When a test reveals that one of your answers was wrong, you have learned something very valuable. The how-tos and guided tutorials don’t tell you much about the wrong assumptions you might be making, but tests do. This is why it’s so important to support the test creators, and why I mention them in this post. They provide the correct answers which your maybe slightly vague assumptions can be measured against. Valid tests are essential component and must continuously be validated themselves.
Whenever we want to know if a person understands a topic we start asking them questions about it. Those are little tests. It doesn’t prove they know the whole subject, so if we need higher levels of expertise, we continue to ask questions, or we might observe them working under real-world simulated test conditions.
This is the same process involved in learning by “experience”. Experience has a very broad definition, but in the context of learning it simply means you have been tested with active business challenges.
The AWS Certified exams are an attempt to approximate a specific set of active business challenges and use them to test and validate a candidate’s pertinent knowledge set.
AWS Provides these stats regarding AWS Exam Certs:
In the same way that the AWS Certified exam is just an approximation of the real-world business challenges a developer may face, the Practice Exams available on Udemy, BenchPrep, and the AWS official practice questions are an approximation of the test questions on the AWS Certified Exam.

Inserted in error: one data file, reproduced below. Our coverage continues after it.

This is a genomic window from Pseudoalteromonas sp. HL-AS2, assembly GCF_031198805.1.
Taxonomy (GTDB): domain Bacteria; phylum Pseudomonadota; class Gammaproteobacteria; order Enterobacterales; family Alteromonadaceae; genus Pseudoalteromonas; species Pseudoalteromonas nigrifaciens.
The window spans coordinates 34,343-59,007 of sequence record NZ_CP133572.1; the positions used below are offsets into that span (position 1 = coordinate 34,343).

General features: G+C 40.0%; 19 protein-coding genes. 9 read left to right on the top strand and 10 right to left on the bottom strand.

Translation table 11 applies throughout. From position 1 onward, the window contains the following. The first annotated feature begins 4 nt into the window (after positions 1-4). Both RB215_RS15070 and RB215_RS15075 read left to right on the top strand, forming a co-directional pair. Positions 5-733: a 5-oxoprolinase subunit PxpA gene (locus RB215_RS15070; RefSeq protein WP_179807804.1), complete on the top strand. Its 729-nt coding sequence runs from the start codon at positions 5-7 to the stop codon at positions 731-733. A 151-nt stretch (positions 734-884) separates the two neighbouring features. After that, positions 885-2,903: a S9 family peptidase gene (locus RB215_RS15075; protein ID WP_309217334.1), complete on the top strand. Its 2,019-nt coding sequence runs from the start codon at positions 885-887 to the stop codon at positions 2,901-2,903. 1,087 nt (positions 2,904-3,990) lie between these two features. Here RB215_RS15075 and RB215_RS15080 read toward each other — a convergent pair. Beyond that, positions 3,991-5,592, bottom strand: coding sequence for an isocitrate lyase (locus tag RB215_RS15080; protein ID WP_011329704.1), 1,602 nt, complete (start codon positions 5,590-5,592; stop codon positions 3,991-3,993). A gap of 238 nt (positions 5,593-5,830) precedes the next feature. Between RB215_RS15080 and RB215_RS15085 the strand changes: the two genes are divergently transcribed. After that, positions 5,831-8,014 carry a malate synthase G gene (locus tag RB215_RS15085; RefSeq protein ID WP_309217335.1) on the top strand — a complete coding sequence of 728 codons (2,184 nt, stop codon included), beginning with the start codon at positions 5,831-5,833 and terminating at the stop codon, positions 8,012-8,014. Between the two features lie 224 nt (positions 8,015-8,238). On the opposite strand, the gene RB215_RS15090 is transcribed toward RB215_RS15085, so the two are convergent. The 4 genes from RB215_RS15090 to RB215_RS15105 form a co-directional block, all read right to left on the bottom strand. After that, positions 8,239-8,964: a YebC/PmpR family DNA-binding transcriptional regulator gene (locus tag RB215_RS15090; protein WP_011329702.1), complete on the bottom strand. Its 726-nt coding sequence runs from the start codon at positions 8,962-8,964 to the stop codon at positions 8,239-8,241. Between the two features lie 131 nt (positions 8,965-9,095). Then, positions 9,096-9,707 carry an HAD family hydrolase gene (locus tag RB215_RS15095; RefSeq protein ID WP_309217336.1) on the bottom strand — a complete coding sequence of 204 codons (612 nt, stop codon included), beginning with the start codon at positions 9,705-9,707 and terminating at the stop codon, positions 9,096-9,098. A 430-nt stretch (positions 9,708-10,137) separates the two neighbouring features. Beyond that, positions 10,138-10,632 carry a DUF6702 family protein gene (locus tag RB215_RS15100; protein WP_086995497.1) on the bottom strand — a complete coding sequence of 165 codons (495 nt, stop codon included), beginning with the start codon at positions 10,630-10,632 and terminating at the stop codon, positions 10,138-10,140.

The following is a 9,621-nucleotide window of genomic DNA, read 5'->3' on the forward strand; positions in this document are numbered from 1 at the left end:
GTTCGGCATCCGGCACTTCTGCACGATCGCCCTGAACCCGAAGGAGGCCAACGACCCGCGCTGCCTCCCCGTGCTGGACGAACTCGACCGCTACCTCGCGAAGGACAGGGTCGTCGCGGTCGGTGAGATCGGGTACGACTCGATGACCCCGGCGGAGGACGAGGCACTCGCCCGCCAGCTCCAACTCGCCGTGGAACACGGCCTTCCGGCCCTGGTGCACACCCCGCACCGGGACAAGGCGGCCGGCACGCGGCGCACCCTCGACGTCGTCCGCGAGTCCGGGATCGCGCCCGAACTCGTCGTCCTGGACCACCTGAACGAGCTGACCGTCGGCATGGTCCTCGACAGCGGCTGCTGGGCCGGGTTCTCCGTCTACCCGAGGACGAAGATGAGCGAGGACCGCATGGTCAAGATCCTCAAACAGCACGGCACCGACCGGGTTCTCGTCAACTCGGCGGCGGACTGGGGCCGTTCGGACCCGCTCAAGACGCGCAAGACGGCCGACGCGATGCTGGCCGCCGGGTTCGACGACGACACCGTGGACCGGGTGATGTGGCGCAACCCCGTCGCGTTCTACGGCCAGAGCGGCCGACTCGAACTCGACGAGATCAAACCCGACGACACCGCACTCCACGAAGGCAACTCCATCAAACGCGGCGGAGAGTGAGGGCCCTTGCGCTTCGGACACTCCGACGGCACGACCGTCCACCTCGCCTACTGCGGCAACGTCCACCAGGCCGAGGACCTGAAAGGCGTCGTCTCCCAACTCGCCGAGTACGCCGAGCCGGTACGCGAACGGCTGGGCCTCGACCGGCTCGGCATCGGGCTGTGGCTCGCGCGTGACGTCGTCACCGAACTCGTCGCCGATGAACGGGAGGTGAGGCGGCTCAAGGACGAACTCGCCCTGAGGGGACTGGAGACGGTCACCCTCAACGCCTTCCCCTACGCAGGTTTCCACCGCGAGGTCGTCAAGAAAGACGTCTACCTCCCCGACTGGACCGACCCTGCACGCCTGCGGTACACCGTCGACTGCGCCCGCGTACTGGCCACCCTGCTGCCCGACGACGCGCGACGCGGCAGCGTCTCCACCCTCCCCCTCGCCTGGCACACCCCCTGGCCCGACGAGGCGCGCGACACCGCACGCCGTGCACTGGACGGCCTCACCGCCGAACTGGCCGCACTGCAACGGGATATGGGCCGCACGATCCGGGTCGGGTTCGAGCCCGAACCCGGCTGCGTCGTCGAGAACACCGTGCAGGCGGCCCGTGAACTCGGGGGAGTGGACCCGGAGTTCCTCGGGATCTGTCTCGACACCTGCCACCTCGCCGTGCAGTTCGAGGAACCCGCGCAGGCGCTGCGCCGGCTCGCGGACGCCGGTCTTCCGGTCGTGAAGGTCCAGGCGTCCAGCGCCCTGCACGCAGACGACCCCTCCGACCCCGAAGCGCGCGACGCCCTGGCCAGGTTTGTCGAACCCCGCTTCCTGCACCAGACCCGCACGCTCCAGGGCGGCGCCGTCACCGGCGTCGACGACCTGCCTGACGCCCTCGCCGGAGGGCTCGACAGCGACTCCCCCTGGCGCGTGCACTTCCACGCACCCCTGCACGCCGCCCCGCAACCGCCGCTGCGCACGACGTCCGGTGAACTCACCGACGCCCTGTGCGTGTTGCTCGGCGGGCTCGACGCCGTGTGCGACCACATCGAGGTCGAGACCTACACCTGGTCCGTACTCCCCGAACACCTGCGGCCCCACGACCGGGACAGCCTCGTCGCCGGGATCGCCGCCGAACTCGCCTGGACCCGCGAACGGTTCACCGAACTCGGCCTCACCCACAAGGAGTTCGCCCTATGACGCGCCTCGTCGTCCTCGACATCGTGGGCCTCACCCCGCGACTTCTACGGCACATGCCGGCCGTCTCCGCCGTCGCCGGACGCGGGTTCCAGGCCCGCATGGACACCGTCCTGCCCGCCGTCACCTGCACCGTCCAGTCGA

Try the free tests first. AWS provides practice exam questions for each official exam along with an Exam Guide here: Browse Exams
There are other free exams online and very cheap ones in the Android Play Store but those are mostly a waste of time.
The best practice exams I’ve found are the paid exams on Udemy. They’re mostly around $12, but up to $100 off-sale. Get a highly rated one and you should get a fair approximation of the official exam content domain.
The practice exams also give you good practice at performing at the pace of the AWS Exam. If you are scoring below 65% on the practice exams, you’re probably also taking too long. You don’t just need to answer the questions accurately, you also need to answer them quickly over the two or three-hour course of the Associate or Professional exams. Practice exams help you automatize that pace so you can recognize if you’ve gotten stuck on a question that you should flag and return to.
The Udemy exams allow you to take them as often as you want. That means you can stop if you get 2 out of the first 3 wrong.
(I am not a salesperson for Udemy. If you know of any other good practice exams please create a PR for this article here: .)
It also means you can start testing before you start learning. I did this for a couple of exams so that I could get a baseline on the knowledge set.
The Udemy practice exam review provides significant context for the exam question. This is the most important part of the Testing->Learning REPL.